Danish banks lower charge for customers who make purchases abroad 

The Local Denmark
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Danish banks lower charge for customers who make purchases abroad 
Users of Dankort debit cards from Nordea and Danske Bank will now pay lower surcharges on payments made abroad, but the banks want to reverse the order. Photo: Kristian Djurhuus/Ritzau Scanpix

An order went into effect Wednesday requiring Danske Bank and Nordea to charge customers less when paying in foreign currencies. 


Customers at Danske Bank and Nordea will now pay a lower charge when they use their bank-issued debit card – referred to as a Dankort – to make purchases when abroad.

Earlier this year, the Competition Council (Konkurrencerådet) determined both Danske Bank and Nordea added unreasonable surcharges to purchases abroad — 1.5 percent within the EU and 2 percent for the rest of the world. 

As per the Competition Council’s findings, Danske Bank must drop the currency exchange surcharge altogether within the EU and reduce the rate to 1.5 percent outside the bloc, broadcaster DR reports on Wednesday.


Nordea has changed its surcharge from 1.5 percent in the EU and 2 percent in the rest of the world to 1 and 1.5 percent respectively.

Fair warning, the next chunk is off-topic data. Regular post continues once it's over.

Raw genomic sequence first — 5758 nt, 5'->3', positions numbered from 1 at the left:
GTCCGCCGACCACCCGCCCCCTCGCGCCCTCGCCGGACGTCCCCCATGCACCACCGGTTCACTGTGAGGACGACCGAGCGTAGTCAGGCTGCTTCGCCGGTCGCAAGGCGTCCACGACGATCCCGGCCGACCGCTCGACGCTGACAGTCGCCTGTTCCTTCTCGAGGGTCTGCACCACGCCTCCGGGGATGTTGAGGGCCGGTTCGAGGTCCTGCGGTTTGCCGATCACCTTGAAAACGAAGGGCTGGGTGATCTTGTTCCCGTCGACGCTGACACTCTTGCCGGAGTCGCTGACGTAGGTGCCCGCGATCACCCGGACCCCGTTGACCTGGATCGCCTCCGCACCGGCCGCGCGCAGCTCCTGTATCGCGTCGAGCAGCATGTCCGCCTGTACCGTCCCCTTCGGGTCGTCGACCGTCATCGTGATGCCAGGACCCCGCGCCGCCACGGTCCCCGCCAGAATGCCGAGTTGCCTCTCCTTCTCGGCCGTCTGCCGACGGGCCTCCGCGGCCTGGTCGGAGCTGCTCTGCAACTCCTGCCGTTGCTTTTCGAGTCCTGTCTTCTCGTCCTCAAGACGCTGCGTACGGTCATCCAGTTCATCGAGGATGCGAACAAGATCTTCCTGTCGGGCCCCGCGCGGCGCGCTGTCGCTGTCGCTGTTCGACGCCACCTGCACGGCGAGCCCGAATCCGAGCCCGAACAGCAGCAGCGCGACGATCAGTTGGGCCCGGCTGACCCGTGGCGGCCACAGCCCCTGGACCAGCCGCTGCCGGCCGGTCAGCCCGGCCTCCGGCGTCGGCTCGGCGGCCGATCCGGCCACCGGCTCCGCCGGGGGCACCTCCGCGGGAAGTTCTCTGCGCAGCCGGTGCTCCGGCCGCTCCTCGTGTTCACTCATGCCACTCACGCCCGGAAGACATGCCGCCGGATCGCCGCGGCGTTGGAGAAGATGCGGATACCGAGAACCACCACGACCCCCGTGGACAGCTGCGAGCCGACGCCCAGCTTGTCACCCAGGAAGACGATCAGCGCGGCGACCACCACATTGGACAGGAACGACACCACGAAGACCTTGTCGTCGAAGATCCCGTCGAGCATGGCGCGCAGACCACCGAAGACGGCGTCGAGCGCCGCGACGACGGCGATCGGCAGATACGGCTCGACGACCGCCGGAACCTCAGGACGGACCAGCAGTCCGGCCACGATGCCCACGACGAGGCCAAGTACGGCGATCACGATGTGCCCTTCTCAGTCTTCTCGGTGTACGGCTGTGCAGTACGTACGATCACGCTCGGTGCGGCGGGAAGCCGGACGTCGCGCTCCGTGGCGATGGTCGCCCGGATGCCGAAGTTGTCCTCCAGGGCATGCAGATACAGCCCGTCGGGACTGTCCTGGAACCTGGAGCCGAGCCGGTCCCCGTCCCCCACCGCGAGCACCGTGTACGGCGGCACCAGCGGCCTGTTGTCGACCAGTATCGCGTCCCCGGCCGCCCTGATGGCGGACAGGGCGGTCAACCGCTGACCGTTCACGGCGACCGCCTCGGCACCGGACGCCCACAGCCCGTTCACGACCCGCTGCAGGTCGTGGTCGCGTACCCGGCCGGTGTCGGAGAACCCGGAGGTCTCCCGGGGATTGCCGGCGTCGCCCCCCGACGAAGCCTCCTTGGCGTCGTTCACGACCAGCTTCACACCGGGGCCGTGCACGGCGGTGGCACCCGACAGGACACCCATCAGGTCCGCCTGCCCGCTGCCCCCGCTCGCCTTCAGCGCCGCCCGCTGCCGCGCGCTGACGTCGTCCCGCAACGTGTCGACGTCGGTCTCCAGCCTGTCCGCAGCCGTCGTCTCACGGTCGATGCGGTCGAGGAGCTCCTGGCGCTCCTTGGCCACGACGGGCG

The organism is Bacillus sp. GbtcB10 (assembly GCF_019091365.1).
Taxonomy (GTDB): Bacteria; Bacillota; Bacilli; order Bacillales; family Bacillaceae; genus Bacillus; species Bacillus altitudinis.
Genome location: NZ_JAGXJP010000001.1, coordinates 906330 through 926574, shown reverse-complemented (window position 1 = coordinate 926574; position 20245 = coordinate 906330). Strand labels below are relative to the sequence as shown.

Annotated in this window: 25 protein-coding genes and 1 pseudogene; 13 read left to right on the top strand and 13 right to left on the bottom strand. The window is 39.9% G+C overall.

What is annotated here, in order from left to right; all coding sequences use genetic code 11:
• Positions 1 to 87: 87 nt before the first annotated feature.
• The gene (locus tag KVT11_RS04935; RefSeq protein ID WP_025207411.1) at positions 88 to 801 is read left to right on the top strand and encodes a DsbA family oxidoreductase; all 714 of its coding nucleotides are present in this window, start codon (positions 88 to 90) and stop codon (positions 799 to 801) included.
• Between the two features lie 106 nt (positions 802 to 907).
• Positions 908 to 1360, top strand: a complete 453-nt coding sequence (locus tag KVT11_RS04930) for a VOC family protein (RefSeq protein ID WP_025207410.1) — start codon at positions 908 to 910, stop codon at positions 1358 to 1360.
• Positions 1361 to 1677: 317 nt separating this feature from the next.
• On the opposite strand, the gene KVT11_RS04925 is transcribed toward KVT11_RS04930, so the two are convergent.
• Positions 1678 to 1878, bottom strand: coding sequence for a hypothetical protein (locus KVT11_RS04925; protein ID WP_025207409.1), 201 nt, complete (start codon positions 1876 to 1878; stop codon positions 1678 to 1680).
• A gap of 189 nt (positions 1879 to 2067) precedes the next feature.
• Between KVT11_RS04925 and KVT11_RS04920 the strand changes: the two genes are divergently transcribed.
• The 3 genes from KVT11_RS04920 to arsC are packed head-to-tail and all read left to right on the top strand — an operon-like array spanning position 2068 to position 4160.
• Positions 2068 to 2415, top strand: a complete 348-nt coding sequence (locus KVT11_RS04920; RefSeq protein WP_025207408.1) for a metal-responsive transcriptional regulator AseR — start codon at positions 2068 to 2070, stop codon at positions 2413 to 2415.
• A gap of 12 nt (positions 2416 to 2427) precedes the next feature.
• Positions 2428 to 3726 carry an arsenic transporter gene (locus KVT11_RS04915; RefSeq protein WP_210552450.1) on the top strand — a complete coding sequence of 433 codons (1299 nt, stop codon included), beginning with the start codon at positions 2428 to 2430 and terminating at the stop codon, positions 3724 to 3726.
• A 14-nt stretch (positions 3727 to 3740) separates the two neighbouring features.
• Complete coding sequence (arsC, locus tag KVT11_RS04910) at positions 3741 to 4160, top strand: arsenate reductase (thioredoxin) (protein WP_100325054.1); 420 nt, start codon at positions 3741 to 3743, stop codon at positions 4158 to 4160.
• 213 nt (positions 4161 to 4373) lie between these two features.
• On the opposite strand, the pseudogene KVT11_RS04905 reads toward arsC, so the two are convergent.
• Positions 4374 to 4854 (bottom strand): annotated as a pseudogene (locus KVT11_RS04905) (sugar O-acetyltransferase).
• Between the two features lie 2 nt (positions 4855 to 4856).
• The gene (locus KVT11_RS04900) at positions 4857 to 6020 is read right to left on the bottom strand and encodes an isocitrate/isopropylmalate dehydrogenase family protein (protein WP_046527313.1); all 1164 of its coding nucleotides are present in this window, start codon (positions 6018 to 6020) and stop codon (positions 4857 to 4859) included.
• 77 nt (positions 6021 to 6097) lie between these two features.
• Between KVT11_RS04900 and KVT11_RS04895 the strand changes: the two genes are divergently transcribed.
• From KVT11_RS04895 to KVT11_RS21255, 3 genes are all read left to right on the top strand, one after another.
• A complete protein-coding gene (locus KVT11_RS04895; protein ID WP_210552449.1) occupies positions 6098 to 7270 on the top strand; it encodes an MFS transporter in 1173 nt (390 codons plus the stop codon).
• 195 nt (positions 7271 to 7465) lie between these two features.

Danske Bank opposes the Competition Council ruling. The bank has appealed the decision and will argue its case before a judge at the Copenhagen District Court. No date has yet been set for a hearing.

“Although we don’t agree with the council’s decision and have appealed the case with the courts, this is a case of an order by an authority, which we have to comply with by the set deadline,” Danske Bank head of media communications Stefan Singh Kailay told DR via email.

“That is exactly what we have done with the price changes of August 1st. That does not change our view of the ruling,” he wrote.

“(The council) is focusing on one element of the overall payment transaction and the level of profit on that alone, and not on the overall cost of the Visa-Dankort service. This creates a misleading picture of what we actually earn from the cards,” he wrote.

The currency exchange surcharge is applied as a percentage of the amount you pay with your card in a foreign currency, such as in foreign shops, hotels or restaurants as well as on websites.

Nordea, which has also reduced its surcharges, has also appealed against parts of the ruling according to DR.

“We do not think we have charged too much in this area, but conversely have – in good faith – set our prices in a free, competitive market. We have full transparency with our customers in this area,” the bank’s head of media communications Stine Wind told DR via email.

“Every time you complete a payment in a foreign currency with your card, you can see how much you pay as currency exchange surcharge in our Wallet,” she added.

READ MORE: Danish banks raise interest rates but many remain negative 


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